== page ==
While radar will remain a key technology, boosted by the 79 GHz spectrum band expected to become available globally, camera sensors and machine vision technology hold the promise of propelling ADAS into the mainstream because of its lower cost, flexibility, and multi-purpose character.
ABI Research forecasts automotive camera sensor shipments to reach 197 million by 2020. Main optical sensor suppliers include Aptina (recently acquired by ON Semiconductor), OmniVision, Sony, STMicro, and Toshiba. LiDAR and IR sensor uptake will remain limited during the forecast period due to its high cost.
“Advances in RF transceivers, microcontrollers, and open platforms are also critical as they allow cost reduction through ECU consolidation by sharing MCUs across multiple sensors, and the promise for car OEMs of the availability of end-to-end solutions via ecosystems of software and application vendors. This is illustrated by Freescale’s recent partnerships with CogniVue, Neusoft, and Green Hills,” comments VP and practice director Dominique Bonte.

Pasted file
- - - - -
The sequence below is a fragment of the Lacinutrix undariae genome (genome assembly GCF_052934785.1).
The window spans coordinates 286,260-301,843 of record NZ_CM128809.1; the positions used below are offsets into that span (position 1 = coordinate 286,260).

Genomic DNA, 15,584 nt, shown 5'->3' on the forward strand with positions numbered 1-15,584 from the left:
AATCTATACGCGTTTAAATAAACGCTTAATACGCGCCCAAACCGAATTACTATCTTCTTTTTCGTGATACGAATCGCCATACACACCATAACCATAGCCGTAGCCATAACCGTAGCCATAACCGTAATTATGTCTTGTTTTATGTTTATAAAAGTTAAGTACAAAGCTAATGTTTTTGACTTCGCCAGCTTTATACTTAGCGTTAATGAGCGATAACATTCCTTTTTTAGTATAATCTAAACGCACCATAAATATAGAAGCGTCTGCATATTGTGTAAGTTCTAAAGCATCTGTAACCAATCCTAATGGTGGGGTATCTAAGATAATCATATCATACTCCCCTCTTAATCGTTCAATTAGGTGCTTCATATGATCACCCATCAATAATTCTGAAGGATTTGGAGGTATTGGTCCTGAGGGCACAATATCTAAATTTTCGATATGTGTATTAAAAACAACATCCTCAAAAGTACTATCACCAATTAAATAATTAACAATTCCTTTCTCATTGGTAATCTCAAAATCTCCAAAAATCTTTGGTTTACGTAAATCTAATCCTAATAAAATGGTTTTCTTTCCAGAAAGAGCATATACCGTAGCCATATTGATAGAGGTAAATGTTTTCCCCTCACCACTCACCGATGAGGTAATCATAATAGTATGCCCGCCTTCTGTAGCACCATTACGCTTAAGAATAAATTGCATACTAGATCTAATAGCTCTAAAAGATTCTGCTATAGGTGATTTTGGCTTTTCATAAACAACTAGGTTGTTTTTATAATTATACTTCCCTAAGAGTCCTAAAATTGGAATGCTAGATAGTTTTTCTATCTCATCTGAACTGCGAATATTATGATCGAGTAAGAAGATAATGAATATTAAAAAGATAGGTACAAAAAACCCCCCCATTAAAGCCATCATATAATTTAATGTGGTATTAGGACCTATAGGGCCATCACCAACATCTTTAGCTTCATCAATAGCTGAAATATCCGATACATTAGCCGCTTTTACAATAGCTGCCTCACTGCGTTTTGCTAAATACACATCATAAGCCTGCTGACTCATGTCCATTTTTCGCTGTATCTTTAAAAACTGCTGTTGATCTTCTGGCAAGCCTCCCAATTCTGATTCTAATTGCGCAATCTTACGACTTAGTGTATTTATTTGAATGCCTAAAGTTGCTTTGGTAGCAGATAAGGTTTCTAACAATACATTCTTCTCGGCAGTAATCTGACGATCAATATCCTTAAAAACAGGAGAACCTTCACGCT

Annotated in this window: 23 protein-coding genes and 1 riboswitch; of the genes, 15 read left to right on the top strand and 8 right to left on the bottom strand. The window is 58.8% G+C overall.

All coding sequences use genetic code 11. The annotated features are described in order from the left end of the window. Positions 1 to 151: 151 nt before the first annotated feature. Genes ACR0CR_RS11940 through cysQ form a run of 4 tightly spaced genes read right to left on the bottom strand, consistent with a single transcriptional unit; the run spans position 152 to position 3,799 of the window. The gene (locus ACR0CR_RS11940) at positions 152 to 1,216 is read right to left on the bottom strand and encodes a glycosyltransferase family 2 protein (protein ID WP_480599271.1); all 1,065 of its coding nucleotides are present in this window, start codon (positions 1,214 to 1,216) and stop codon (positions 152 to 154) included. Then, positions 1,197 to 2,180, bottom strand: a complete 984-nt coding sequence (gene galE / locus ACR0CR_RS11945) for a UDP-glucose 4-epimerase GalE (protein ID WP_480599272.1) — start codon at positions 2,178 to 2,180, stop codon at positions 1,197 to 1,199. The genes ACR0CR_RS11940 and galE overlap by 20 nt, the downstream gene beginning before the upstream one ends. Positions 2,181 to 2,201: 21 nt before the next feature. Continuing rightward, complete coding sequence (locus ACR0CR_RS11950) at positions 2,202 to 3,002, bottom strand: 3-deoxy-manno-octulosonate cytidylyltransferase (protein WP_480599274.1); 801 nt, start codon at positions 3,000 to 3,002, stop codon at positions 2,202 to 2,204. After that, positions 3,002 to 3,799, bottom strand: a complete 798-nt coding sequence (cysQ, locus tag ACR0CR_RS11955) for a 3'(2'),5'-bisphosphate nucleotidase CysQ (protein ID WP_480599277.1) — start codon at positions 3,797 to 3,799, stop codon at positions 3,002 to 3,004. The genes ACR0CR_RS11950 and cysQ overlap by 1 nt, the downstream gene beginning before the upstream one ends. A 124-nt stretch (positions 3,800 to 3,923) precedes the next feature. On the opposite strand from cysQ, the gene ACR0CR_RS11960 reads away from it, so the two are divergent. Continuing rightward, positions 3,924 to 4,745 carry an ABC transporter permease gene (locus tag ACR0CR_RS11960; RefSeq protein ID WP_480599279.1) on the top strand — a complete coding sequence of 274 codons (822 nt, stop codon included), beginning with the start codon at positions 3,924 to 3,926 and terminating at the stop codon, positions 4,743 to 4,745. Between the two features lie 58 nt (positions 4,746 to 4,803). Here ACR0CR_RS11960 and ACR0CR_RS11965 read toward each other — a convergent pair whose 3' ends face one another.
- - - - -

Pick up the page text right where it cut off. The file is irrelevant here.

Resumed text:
However, the arrival of autonomous driving will be the single biggest driver for the uptake of ADAS, which will be a critical component of driverless car technology. In the meantime, ADAS should be seen as a precursor of self-driving vehicles and is already becoming the subject of regulation, with the European NCAP including the presence of Speed Assistance Systems, Autonomous Emergency Braking, and Lane Departure Warning/Lane Keep Assist as criteria to determine safety ratings. In the United States similar initiatives are being discussed by NHTSA which recently proposed changes to its five-star safety program.